The measure, HB2593, would dramatically increase the amount individuals and political action committees can contribute to candidates to $2,000 from the current $440. Super PACs would be allowed to contribute as much as $4,000.
Technically, the bill would change the law to allow contributions of $2,500 for PACs and individuals and $5,000 for Super PACs. However, a provision elsewhere in Arizona law sets the actual limits at 80 percent of the dollar amounts laid out in statute.
Rep. J.D. Mesnard, R-Chandler, said his legislation is about empowering candidates to raise enough money to allow their campaign messages to compete with the rise in independent expenditures — uncoordinated campaign spending that can sway voters who may never hear directly from a candidate.
The legislation, which was approved by the House on Feb. 28 on a 32-23 vote and is now being taken up by the Senate, would also eliminate aggregate contribution limits now applied to individual donors and PACs.
“As of late, many candidates have been relegated to mere spectators in their campaigns,” Mesnard testified last month in the House Judiciary Committee. “What good is the $30,000 or $40,000 I raise $300 and $400 at a time — if they give me that much — when one side is out there raising $400,000? … I might as well sit back and watch and hope I come out on top.”
Arizona’s low caps on contributions are also a hindrance to individuals and PACs that want to contribute directly to a candidate but are discouraged by “unconstitutionally low contribution limits,” Maricopa County Attorney Bill Montgomery told the House panel Feb. 21.
Arizona has the sixth-lowest contribution limits in the country, he said.
“We’re going to see more money spent through the independent expenditure process if we do not allow individual citizens to participate more fully and exercise their rights to free speech,” Montgomery said.
Secretary of State Ken Bennett agrees that Arizona’s contribution limits are far too low, but he echoed a concern raised by CCEC Executive Director Todd Lang — lawmakers would have to consider raising Clean Elections funding to keep publicly funded candidates within striking distance of their opponents, Bennett said.
“Traditional candidates would have a huge advantage under this system,” Lang told the Judiciary Committee. “And you have a huge Prop. 105 problem. It completely undermines the purpose of the (Clean Elections) act and it undermines the opportunity for people to participate in the system.”
Critics argue that, when voters approved the Voter Protection Act in 1998, known in legislative parlance as “Prop. 105,” they made it clear that they wanted to reduce private campaign contributions.
Bennett warned that lawmakers shouldn’t use this bill as an attack on Clean Elections.
“If it’s the intent or effect of this, to destroy Clean Elections, I think you’re ultimately going to fail,” Bennett said. “The people of Arizona put Clean Elections in place, and only the people of Arizona should be able to get rid of it.”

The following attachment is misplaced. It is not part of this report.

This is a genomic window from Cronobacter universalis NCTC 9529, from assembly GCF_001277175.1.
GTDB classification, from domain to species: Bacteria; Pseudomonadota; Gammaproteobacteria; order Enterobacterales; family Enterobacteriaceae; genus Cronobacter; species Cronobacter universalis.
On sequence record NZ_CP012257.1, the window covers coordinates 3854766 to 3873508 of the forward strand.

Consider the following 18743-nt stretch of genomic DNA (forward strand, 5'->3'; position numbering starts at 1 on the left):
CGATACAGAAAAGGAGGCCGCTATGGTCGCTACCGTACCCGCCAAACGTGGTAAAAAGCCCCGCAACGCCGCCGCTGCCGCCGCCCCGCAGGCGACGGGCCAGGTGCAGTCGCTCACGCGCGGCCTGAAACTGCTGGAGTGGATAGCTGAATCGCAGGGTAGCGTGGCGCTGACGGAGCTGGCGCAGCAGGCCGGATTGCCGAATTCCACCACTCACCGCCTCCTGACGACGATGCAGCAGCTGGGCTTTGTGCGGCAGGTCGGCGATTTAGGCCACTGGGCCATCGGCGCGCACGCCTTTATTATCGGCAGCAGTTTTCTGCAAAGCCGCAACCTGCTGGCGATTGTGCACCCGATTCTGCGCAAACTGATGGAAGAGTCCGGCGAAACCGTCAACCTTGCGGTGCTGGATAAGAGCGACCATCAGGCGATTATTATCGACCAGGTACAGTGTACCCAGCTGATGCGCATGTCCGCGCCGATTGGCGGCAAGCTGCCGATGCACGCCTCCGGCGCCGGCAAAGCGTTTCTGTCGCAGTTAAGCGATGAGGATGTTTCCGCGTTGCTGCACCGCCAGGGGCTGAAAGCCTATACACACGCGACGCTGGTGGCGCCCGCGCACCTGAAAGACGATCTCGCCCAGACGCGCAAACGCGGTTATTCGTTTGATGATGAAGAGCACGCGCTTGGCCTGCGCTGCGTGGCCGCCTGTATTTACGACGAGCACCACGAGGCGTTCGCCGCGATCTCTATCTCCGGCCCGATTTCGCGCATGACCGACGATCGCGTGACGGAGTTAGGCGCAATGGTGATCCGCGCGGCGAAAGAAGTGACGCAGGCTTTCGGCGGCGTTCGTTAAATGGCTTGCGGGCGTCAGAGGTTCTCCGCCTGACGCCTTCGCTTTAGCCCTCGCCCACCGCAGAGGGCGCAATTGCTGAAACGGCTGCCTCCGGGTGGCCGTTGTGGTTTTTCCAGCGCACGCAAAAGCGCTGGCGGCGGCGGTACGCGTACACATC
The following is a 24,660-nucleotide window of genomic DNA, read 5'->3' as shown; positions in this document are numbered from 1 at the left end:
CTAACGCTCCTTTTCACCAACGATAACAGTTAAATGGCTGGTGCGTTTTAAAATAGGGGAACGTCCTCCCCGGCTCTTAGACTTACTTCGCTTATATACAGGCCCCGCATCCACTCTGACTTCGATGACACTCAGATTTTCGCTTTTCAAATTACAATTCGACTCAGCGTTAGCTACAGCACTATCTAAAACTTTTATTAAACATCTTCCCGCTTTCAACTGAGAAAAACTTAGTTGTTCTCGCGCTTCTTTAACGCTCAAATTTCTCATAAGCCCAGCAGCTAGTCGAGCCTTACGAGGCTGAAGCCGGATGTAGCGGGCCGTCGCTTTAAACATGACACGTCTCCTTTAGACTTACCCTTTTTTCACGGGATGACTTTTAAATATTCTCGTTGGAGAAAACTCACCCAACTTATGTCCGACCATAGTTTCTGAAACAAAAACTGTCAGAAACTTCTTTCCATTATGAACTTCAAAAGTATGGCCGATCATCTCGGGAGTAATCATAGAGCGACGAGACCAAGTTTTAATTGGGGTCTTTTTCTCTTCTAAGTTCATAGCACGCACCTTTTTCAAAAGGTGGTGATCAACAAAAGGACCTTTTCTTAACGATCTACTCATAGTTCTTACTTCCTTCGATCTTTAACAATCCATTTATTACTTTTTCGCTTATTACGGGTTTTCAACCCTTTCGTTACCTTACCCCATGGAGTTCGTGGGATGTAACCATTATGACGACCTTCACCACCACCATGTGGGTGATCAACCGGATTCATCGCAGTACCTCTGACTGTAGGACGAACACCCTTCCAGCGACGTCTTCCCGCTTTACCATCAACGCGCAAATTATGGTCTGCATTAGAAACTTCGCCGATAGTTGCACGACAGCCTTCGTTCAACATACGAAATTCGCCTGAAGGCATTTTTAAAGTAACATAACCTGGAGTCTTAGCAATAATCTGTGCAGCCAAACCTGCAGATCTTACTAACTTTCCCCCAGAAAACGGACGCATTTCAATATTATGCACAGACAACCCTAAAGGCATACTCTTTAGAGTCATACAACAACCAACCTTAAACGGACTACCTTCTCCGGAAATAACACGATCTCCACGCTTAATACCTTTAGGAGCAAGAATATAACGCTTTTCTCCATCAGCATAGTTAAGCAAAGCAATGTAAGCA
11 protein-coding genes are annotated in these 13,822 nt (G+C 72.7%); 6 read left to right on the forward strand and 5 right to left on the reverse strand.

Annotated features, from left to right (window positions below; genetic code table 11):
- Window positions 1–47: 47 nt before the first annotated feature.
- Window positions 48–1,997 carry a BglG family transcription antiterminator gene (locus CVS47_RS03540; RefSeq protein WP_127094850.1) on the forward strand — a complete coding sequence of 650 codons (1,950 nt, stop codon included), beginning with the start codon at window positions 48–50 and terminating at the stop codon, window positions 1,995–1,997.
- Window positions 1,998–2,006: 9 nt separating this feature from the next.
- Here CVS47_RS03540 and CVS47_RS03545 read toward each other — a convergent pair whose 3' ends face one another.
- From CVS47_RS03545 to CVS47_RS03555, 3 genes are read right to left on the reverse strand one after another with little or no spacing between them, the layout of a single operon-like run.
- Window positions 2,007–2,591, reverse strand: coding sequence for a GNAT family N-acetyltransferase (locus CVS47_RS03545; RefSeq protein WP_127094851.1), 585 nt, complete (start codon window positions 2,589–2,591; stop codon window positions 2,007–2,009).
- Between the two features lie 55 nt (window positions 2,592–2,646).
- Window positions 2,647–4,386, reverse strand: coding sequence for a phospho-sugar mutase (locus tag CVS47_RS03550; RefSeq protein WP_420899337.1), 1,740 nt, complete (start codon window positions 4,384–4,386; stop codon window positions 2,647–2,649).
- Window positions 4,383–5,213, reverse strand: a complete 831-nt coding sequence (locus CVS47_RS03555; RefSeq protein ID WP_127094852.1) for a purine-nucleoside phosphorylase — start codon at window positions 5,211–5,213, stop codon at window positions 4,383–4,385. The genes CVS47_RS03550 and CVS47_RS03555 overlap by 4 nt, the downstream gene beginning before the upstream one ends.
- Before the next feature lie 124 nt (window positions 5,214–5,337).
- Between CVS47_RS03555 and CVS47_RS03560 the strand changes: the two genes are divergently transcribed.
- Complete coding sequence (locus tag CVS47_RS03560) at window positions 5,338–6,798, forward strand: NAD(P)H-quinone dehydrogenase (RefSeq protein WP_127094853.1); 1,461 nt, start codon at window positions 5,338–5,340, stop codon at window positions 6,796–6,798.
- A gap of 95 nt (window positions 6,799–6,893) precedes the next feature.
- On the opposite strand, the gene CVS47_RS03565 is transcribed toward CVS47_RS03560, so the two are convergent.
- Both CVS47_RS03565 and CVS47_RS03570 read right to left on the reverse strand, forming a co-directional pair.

Roughly 33 percent of candidates used Clean Elections funding in the last election cycle, Lang said. And campaign finance records show that, since the U.S. Supreme Court’s 2010 ruling that struck down matching funds — which provided Clean Elections candidates running with public funds a dollar-for-dollar match of their privately funded opponents — the number of candidates running on public funding has dramatically declined.
Sixty-three out of 175 legislative candidates ran with Clean Elections funding in the 2012 primary election, and only
17 of those candidates went on to win their race in the general election.
Participation in 2012 was nearly half of what it was in 2008, the last cycle before the U.S. Supreme Court’s ruling, when 120 of 189 legislative candidates ran Clean Elections. Forty-eight of the candidates went on to take office.
“We understand the money isn’t going to be equal. We just want to make it competitive,” Lang said.
Sam Wercinski of the Arizona Advocacy Network reminded lawmakers of the public corruption that spurred voters to pass the Clean Elections Act in 1999.
“It’s not so much just about the money, but also the potential corrupting influence that large sums of money can have, either real or perceived by the political system,” Wercinksi said.
But independent expenditures by PACs and other organizations are now the corrupting influence in elections, drowning out the voices of candidates themselves, said Rep. Eddie Farnsworth, R-Gilbert. For example, Sen. John McComish, R-Phoenix, was outspent “probably 10-to-1” by independent expenditures in 2012, Farnsworth said.
Union-funded committees spent more than $300,000 on television ads and mailers attacking McComish and another $34,000 supporting his Democratic opponent. McComish spent
$87,000 defending himself, and was aided by $74,000 in spending on his behalf by outside groups. Those groups spent another $137,000 attacking the Democrat.
Few candidates would actually raise more money if the contribution limits are raised, Mesnard said. However, the point is to provide the opportunity for privately funded candidates to raise enough money to have their own voices heard, he said.